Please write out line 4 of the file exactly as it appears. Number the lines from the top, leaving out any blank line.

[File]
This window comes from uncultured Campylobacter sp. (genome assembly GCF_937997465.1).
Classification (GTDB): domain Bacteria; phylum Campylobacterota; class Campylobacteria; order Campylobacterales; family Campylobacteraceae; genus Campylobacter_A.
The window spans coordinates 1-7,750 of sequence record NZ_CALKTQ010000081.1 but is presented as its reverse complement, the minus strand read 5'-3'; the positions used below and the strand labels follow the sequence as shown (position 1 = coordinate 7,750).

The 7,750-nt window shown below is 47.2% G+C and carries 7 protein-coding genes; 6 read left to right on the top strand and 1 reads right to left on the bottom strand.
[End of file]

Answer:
The 7,750-nt window shown below is 47.2% G+C and carries 7 protein-coding genes; 6 read left to right on the top strand and 1 reads right to left on the bottom strand.